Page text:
[LCML] Stainless Steel Brake Line
bford at coastside.net
Tue Jul 12 14:57:38 CDT 2011
I lived in Mass. for years and last year, after 20 years, I just replaced the brake lines I made way back when I built my FJ40 Cruiser.
Here's what I did to ward off the snow/salt/rust of Massachusetts winters, Cape Cod salt water beaches, and muddin':
Buy 6 foot sections of brake line with the correct fittings on each end.
Buy 4 foot or longer sections of shrink tube (used in electronics work) which comes in about 8 colors. Take a 6" section of brake line with you to get the right diameter. Probably 1/4" or 5/16" if I recall. It needs to slip over the line easily, but it also needs to shrink airtight so don't get it any bigger than whatever size diameter just slips right on.. I I recall, 4 ft. sections were less than $3.00 each.
In Mass (or online) go to U-Do-It Electronics off Rte. 128 in Needham for the shrink tube. Be forewarned, if you need any connectors, wire, stereo stuff, speakers, alarm stuff, lighting, rope light, etc. you will come out of there with a lighter wallet...lol
Whack ONE end of a brake line and take off the fitting from the end you cut. Slide a length (or two) of shrink tubing over the length of brake line and trim so that you can get your brake line connector onto the finished line. Slip your connector onto the brake line and "scrunch up" the shrink tube a few inches so that you can get your flaring tool onto the end of the line. Flare the end of the line. Smooth out the scrunched up shrink tube and use a razor or Exacto knife to cut the shrink tube as close to the fitting as possible (make it 1/4 inch too long if you can because when you shrink the tube it will lose 1/4" in length). Now use a heat gun or propane torch (don't get to close) to shrink the tubing you've slipped onto the brake line.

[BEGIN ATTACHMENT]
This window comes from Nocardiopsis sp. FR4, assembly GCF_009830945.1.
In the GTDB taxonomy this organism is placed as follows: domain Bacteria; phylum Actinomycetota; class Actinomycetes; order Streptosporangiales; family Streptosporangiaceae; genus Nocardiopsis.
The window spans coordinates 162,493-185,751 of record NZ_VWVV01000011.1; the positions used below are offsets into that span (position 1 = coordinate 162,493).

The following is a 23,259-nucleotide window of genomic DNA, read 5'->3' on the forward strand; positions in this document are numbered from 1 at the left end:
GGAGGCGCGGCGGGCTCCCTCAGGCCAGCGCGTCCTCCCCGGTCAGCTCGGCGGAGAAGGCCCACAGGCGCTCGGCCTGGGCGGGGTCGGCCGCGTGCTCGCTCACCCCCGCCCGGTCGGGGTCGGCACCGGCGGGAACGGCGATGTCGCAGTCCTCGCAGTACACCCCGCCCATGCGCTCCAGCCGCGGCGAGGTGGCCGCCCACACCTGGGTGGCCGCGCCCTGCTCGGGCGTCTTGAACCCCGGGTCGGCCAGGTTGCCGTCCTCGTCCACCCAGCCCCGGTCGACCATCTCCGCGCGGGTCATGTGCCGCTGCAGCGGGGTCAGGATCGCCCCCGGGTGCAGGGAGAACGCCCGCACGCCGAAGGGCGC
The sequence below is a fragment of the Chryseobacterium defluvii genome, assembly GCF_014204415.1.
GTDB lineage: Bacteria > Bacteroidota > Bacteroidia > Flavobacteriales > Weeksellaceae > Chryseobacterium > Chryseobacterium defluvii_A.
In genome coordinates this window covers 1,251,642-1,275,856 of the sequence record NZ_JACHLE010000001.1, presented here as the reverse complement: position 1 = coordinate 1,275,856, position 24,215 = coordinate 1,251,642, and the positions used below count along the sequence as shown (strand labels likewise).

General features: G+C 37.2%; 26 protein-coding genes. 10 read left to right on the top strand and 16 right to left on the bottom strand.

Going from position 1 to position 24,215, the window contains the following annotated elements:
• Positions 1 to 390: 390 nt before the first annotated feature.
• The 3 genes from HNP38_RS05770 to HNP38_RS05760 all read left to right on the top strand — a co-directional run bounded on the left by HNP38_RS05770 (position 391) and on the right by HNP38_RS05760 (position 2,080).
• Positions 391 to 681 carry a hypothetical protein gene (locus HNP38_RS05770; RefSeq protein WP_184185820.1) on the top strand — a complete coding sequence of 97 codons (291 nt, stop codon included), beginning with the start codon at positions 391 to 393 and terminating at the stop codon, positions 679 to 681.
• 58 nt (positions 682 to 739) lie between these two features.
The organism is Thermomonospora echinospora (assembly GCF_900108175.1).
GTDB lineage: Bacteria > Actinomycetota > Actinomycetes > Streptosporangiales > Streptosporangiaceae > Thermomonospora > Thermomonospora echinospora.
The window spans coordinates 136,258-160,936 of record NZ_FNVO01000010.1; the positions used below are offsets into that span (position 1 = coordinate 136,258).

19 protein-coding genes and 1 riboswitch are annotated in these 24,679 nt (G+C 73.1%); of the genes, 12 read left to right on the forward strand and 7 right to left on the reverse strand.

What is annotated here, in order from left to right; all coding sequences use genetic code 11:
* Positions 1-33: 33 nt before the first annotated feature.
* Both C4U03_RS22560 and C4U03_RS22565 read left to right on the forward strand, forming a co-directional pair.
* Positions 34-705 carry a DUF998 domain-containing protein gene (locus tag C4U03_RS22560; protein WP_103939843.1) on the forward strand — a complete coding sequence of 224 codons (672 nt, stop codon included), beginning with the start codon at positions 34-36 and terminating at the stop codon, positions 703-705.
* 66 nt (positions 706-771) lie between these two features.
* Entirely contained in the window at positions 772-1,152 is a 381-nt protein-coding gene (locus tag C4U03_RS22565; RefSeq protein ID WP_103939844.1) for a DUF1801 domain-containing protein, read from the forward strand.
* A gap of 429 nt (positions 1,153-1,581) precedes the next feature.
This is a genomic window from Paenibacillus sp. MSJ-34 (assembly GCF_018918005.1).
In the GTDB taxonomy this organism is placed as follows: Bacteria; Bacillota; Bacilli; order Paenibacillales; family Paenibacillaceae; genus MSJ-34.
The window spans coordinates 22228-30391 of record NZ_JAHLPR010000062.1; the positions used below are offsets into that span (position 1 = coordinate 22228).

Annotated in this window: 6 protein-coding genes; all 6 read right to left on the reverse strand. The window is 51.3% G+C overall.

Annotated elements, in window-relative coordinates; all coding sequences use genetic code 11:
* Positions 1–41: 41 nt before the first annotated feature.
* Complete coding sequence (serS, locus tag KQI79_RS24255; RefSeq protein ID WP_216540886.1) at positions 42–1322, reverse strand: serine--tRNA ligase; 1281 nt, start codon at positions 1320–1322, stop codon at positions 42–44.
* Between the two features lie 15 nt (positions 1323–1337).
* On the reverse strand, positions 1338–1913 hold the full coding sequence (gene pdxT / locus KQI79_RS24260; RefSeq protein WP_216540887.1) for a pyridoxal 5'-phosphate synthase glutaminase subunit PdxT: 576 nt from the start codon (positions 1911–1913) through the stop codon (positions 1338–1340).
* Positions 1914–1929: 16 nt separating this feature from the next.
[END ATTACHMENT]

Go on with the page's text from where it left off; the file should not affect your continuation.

If all goes according to plan, you'll have a brake line that is completely covered and airtight with a fairly hard plastic coating over the length of it. Now bend your tubing. You can bend your tubing before slipping on the shrink tube, but it doesn''t look as good as the shrink tube will have ripples where any tight bends are.
I did my front lines in neon pink shrink tube and my rear lines in neon green shrink tube. Clutch line was done in yellow. This trick makes it easy with a quick glance to know which line you are following when checking for problems, leaks, etc. in the future. And it makes it very easy to see if you've banged up a line 4 wheeling because the shrink tubing will have a scuff mark or possibly a tear in it. Repair any tears with "Plas-T-Dip" liquid plastic rubber; just dab on with a small brush and it reseals any tear or scuff, though in 20 years I never had to do that.
Another tip...Use anti-seize on the fittings that screw into the brake cylinders or disc brake assemblies. You'll thank yourself for that in a few years when you have to fix/replace something.
When I did over my whole system last year (new master cylinder, lines, brake cylinders, etc.) I razored off the shrink tube on some of the lines to see how they looked underneath. Like spanking shiny new.....not a speck of rust.
Color coated, rust-proof, custom brake lines for much less than the cost of stainless steel.....
68 FJ 40 with '79 2F and 4sp. running gear
Front & rear tube bumpers that hold 150 psi. for airing up after the beach
Con-Ferr roof racks
Magnesium slotted wheels
"The music business is a cruel and shallow money trench, a long plastic hallway where thieves and pimps run free, and good men die like dogs. There's also a negative side."
- Hunter S. Thompson
lemc. s, leaks, et
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